Contributions from Kate Farner and Megan Otto
March is Women’s History Month, and with that in mind we will be highlighting a few of the incredible women that help to make up the PRN network of physical therapy clinics across the country. We are thrilled to start our series off with a conversation with Kate Farner, PT, DPT, ATC, Clinic Director and Co-Owner at ProActive Physical Therapy & Sports Medicine – Brighton.
Question: Where did you go to college and how did you balance your education along with your extracurricular activities?
Kate: I started my college career at Cal Poly State University in San Luis Obispo, California. I went there to study exercise science and participate in collegiate rodeo! My older sister went there as well, and to be honest, it was a good steppingstone for me to gain self-confidence without being 1,200 miles away from home. After my first year, I was ready to break out on my own and I transferred to the University of Northern Colorado. They had a stronger undergraduate program and had quite the reputation in the Colorado sports world. I graduated with a Bachelor of Science in exercise science with an emphasis in athletic training and a minor in psychology.
After graduating, I took a two-year break to be an “adult.” I worked in a physical therapy clinic, traveled, enrolled in night classes and continued to volunteer. I went to Regis University for my Doctor of Physical Therapy degree. During that time, I continued to work with organizations that matched my end goals of where I wanted to be and who I wanted to surround myself with. Balancing my time between school and life was something that I learned early on in high school. My parents encouraged good grades, but just going to school wasn’t enough. If I wasn’t playing sports, I was working. My parents were the best role models and were community leaders.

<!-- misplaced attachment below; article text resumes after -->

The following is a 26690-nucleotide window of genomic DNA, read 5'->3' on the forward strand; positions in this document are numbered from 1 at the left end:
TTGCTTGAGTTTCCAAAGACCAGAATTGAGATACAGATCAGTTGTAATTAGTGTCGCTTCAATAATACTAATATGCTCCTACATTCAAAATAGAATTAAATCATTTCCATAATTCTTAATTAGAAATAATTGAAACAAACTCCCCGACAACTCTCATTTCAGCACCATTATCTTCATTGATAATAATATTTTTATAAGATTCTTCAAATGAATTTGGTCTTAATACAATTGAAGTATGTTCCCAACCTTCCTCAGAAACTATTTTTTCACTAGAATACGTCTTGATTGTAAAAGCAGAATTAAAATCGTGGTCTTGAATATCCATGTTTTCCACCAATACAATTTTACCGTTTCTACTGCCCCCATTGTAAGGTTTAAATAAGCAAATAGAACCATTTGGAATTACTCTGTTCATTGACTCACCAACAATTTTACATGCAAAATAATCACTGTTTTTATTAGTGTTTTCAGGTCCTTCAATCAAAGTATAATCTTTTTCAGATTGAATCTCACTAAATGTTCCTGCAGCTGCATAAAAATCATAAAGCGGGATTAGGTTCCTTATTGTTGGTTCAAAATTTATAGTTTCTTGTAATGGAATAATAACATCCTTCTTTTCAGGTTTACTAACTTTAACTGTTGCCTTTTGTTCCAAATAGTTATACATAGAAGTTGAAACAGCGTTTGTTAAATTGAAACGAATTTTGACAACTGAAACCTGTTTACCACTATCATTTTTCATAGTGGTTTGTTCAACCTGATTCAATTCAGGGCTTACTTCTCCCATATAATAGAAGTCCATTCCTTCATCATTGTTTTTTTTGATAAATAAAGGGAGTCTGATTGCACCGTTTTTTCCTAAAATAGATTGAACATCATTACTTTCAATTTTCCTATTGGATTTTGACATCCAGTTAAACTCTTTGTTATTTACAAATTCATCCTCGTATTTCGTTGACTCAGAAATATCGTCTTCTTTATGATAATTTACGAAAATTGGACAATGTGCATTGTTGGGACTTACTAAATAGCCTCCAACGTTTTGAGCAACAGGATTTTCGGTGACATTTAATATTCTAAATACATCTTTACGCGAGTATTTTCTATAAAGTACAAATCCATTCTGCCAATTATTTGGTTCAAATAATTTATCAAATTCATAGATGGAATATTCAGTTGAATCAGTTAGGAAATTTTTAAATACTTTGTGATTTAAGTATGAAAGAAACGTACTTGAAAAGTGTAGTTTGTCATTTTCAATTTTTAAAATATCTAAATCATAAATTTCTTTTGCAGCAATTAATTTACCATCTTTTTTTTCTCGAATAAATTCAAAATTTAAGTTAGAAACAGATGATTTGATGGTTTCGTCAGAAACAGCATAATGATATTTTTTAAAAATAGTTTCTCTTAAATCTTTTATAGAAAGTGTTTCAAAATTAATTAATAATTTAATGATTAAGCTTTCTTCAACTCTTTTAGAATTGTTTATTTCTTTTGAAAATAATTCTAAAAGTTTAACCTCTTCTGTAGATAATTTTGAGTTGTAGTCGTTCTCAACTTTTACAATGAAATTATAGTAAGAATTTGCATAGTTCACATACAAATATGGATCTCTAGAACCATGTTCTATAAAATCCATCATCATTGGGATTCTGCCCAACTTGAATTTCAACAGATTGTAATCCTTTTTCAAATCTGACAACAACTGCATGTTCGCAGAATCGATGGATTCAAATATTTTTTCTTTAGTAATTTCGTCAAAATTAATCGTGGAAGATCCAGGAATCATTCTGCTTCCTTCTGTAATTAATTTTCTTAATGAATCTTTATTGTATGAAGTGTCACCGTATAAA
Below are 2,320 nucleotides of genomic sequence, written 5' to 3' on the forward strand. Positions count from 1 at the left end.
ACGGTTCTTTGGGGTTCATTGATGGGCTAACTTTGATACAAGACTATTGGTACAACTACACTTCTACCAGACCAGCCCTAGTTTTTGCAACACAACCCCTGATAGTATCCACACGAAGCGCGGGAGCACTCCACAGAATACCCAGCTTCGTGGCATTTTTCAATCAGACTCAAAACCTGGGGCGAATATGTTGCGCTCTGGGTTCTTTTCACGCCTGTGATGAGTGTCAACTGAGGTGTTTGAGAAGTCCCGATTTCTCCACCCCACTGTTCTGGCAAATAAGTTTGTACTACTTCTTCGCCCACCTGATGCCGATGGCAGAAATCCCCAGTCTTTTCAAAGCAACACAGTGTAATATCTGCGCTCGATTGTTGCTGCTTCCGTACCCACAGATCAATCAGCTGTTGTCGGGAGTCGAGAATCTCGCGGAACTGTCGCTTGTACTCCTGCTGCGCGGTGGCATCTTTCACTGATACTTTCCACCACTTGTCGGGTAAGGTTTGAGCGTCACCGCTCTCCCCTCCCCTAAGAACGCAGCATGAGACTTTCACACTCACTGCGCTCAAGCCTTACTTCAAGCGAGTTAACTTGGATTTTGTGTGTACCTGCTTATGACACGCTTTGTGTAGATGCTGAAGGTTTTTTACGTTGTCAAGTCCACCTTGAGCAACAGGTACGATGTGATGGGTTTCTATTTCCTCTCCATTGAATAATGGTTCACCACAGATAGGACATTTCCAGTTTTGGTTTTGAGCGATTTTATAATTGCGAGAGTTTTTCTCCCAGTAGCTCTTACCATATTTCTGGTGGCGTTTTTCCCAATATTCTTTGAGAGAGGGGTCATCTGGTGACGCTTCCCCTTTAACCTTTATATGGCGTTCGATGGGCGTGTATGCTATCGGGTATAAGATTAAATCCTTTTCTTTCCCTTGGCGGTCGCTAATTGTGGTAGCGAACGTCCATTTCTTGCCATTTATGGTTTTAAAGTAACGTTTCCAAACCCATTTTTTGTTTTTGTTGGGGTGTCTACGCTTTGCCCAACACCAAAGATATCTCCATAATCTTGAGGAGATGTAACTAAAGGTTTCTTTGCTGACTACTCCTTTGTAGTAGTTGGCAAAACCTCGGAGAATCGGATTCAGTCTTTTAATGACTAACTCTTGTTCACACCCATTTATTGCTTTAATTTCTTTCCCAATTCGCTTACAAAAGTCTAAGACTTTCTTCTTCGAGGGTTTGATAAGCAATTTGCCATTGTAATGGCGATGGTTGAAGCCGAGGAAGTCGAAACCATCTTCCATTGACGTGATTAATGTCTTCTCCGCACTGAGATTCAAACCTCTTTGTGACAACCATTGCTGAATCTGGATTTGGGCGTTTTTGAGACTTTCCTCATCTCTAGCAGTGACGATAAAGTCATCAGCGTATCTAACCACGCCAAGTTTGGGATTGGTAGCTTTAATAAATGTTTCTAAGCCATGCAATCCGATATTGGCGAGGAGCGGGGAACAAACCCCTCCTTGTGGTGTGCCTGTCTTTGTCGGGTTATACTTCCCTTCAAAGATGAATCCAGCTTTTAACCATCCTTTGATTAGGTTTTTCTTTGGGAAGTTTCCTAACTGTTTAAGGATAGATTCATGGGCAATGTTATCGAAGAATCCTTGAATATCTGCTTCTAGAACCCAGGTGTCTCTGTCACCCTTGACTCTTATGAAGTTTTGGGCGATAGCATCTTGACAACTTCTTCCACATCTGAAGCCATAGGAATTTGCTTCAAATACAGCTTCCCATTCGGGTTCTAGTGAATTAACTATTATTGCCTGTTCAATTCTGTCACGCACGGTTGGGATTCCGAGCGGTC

Question: Why did you go into the field of physical therapy? What drew you to it?
Kate: As a child, I wanted to be a veterinarian. I was always interested in medicine and loved animals. But the more time I spent in that field, the more I realized that I loved helping people even more. I set my sights on athletic training. I had a coach in high school who was a teacher and an athletic trainer. He would talk to me about the field of athletic training, the education needed and the range of opportunities available. It was the perfect mixture of medicine and sports for me. Once I began studying athletic training, I spend some educational time in an outpatient orthopedic physical therapy clinic, where I met two of the best mentors. They saw something in me that I didn’t see in myself and really encouraged me to look into the field of physical therapy. After the stubbornness wore off, I started to pursue the possibility of PT and jumped in with both feet!
Question: What makes you passionate about the field of physical therapy?
Kate: I thrive off the variety of patients that I see, the intellectually stimulating environment and the idea that I can improve someone else’s quality of life with just my hands. Although some patients require surgery or medication, most improve with functional movement and manual treatments. I enjoy being a part of that process!
Question: After graduating from college, where did you first begin working? How did you eventually come to run the ProActive Physical Therapy – Brighton clinic as the clinic director?